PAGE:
It’s Not Just Cell Phones That Cause Distracted DrivingWhenever there is a traffic accident on a roadway, there is one action that we all are guilty of doing. While slowly moving through traffic, we take a glance at how bad the traffic accident is. The more horrific the traffic accident, the slower the vehicles travel through the congested traffic.

Even though it is natural for some people to satisfy their curiosity and take a look at the damage done by a traffic accident, drivers who take a glance temporarily have committed the offense of “rubbernecking,” a form of distracted driving.

The Centers for Disease Control and Prevention (CDC) defines distracted driving as any activity that takes a driver’s attention away from driving. Every day, eight people in the United States are killed in accidents that are reported to involve a distracted driver. Drivers who engage in distracted driving underestimate the danger they are putting themselves and other motorists in when taking their attention off of the road for even one second.

What makes distracted driving so dangerous?

As drivers, we know how quickly a car accident can happen on the road. That one second that a driver takes their eyes off of the road may be the one second where the drivers in front of them perform an unexpected action. A driver may decide to slam on their brakes unexpectedly, or the flow of traffic may begin to slow down. This is what makes distracted driving so dangerous. When a driver’s attention is taken off of the road, the driver is more likely to miss critical actions or cues and no longer remain in control of their vehicle.

Those missed cues can be deadly. The National Highway Traffic Safety Administration (NHTSA) reported in 2019 that distraction was the primary factor in 3,142 traffic fatalities.

What are the three main types of distractions?

Driving distractions are classified into three categories: cognitive, manual, and visual.

The most dangerous types of distractions are cognitive distractions. A cognitive distraction is any mental distraction that takes your mind off of driving. These are simple thoughts such as what is for dinner tonight that cause the driver’s mind to drift away from driving temporarily. Cognitive distractions are dangerous because they can influence us to transition into a trance-like state and drive on autopilot, taking our minds off of the road.

Manual distractions are physical distractions that can take your mind off of the road, like a newspaper, piece of food, makeup kit, or a bottle of water. Any physical object that takes your hands off of the wheel can be an example of a manual distraction. These types of distractions are responsible for slowing a driver’s reaction time to particular obstacles, like an animal or a pedestrian crossing the road.

The last type of distraction is a visual distraction, which is any visual obstacle that takes your mind off of the road. Some examples of a visual objection would be a traffic accident on the side of the roadway, a billboard, reading the newspaper, or even the passengers traveling inside your vehicle. A driver who takes their eyes off of the road is at risk of losing awareness of the traffic signals around them, making the possibility of a traffic accident even greater.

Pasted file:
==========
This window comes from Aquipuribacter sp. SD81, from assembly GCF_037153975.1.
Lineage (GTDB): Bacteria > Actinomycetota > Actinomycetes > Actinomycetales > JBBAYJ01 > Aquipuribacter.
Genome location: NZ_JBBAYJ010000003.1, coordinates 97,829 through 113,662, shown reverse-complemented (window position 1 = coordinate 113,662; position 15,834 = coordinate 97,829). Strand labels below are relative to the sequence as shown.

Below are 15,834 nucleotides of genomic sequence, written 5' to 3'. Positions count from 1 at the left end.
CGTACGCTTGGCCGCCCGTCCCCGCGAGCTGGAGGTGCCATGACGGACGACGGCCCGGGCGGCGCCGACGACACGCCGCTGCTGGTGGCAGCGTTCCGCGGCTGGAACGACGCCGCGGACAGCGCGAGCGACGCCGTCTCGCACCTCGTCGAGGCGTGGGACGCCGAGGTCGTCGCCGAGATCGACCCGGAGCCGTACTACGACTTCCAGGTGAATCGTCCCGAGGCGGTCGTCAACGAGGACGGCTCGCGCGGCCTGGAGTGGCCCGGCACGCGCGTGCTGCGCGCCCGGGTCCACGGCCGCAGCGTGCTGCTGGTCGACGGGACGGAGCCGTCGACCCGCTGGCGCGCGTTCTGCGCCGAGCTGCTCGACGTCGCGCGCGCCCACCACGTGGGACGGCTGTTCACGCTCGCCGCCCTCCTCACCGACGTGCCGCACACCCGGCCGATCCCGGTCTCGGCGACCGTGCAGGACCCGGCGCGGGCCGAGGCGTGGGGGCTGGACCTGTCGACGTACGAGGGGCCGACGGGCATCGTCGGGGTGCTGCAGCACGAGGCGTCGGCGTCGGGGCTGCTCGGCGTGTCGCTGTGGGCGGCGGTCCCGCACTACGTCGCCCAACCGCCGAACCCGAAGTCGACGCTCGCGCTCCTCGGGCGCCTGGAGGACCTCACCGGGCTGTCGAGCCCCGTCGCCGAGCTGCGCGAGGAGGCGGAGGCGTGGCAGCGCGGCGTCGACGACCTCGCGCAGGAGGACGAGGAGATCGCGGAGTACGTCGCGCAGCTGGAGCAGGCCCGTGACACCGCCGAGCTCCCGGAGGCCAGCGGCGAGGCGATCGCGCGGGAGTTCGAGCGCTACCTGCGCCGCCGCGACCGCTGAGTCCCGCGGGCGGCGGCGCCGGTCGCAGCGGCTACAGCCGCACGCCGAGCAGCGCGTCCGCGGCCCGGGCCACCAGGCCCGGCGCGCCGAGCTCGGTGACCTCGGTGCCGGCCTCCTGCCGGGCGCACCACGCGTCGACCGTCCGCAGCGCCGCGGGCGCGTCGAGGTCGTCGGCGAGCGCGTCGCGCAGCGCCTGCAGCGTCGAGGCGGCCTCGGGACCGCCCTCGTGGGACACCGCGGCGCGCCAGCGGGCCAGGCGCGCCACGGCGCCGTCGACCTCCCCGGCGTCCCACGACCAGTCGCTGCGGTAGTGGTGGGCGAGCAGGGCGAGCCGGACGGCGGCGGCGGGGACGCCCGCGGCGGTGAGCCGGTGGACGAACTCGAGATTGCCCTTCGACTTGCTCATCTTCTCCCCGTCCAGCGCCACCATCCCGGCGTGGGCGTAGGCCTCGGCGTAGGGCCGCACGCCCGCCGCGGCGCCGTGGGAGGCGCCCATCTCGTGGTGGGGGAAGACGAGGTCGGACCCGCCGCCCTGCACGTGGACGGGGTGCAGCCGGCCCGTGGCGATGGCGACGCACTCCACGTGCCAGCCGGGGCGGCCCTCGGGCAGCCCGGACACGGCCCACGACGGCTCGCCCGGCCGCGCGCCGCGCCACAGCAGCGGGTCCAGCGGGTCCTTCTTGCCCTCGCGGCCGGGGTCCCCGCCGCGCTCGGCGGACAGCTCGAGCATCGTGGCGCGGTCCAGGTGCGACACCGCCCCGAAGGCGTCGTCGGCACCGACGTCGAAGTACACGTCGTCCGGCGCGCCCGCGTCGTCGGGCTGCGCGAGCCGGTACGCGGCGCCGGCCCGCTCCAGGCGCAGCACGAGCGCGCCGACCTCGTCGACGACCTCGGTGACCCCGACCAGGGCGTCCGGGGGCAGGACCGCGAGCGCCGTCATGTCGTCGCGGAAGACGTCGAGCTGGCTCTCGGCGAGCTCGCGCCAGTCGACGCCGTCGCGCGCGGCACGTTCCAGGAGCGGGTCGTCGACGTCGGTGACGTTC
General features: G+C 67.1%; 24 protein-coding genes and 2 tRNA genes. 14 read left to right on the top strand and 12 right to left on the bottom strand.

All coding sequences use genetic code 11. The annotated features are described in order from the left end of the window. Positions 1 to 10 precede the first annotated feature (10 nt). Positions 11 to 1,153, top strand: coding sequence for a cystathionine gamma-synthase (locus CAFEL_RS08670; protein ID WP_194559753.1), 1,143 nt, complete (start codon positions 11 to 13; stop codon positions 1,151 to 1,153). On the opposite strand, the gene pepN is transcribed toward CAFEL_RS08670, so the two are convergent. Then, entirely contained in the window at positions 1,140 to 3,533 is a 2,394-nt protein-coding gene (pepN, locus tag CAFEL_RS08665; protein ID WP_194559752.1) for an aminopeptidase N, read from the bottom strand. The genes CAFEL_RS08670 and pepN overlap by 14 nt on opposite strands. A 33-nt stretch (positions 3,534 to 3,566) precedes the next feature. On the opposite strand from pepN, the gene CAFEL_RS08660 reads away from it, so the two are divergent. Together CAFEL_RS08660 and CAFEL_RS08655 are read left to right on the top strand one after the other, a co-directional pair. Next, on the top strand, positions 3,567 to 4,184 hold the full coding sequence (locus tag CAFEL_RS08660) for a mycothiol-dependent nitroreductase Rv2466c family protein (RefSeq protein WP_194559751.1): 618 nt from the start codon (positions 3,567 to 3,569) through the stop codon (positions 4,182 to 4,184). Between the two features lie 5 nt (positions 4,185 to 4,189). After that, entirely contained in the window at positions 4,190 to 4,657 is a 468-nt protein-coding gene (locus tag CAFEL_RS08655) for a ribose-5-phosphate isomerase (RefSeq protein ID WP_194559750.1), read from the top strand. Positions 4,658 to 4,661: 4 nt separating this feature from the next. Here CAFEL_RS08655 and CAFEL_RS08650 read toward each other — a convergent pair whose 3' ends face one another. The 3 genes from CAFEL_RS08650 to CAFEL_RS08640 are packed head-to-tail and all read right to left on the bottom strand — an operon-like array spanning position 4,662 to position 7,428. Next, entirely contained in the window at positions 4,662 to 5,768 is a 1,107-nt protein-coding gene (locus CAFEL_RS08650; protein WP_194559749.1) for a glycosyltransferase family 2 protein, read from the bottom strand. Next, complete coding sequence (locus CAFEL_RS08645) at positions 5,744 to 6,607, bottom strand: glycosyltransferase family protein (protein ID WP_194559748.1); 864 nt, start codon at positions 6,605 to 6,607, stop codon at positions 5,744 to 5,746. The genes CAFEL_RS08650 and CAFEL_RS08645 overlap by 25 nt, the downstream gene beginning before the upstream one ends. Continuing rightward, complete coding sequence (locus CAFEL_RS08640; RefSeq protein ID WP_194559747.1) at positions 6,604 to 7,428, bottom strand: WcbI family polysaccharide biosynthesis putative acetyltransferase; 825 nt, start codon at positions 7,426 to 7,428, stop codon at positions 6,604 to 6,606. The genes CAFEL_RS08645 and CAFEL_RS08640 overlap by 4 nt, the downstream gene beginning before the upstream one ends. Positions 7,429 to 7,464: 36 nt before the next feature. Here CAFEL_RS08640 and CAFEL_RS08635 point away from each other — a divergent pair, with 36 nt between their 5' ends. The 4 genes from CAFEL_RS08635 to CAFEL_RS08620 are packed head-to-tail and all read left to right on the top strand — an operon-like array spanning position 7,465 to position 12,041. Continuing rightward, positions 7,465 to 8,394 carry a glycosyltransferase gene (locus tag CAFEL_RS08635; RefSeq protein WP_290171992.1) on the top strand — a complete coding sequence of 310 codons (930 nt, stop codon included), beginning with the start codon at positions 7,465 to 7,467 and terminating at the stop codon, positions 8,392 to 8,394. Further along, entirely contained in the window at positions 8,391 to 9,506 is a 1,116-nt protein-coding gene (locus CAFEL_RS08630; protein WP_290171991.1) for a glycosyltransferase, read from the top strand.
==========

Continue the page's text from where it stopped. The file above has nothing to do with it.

What are some examples of distracted driving?

One of the common examples of distracted driving is the use of a cellphone while driving. The NHTSA reports that texting is the most alarming distraction to driving. A driver’s eyes are taken off of the road for five seconds when he or she reads or sends a text. For a driver traveling at 55 miles per hour, that is the equivalent of driving an entire football field without keeping their eyes on the road.

Other examples of distracted driving include tending to a pet in the vehicle, rubbernecking or slowing down to view an accident, adjusting your GPS system, drinking liquids like water or juice, and grooming yourself while driving. Even something as simple as turning the radio station is considered distracted driving.

How can you avoid distracted driving?

There are several things drivers can do to ensure they remain focused on the road. One important step is to resist the urge to multitask while driving. Any actions that will take your attention off of the road that can be performed before driving, like adjusting the radio station or fixing the mirrors, should be done before operating the vehicle. Drivers can also take advantage of several cellphone apps that reduce the number of wireless distractions while driving. Turn your phone to “do not disturb” while you’re driving to ensure that you aren’t distracted by phone calls or text messages. Leave plenty of time to get where you need to go so that you are not distracted by the time. If you find yourself daydreaming while driving, it might be time to pull over somewhere safe and stretch a bit.

Perhaps the most important thing you can do is to model good driving behavior. If you text behind the wheel, chances are good your kids will too. Make sure to talk to them about the dangers of distracted driving, and to put your phone away when you are behind the wheel.

Motor vehicle accidents can make your life difficult; choosing the right auto accident lawyer serving Sevierville, Seymour, Gatlinburg, or Pigeon Forge shouldn’t be. You can’t control other people, but you can make sure you’re doing the right thing behind the wheel. If you were hurt by a distracted driver while in your car, on your motorcycle, or by a commercial truck, we have the skills, experience, and resources you want on your side. Please call Delius & McKenzie, PLLC at 865-428-8780 or complete our contact form to learn more about the benefits of working with a local Sevierville auto accident lawyer after you have been hurt in a car accident. Proudly serving Sevierville, Seymour, Gatlinburg, Pigeon Forge, and the surrounding areas.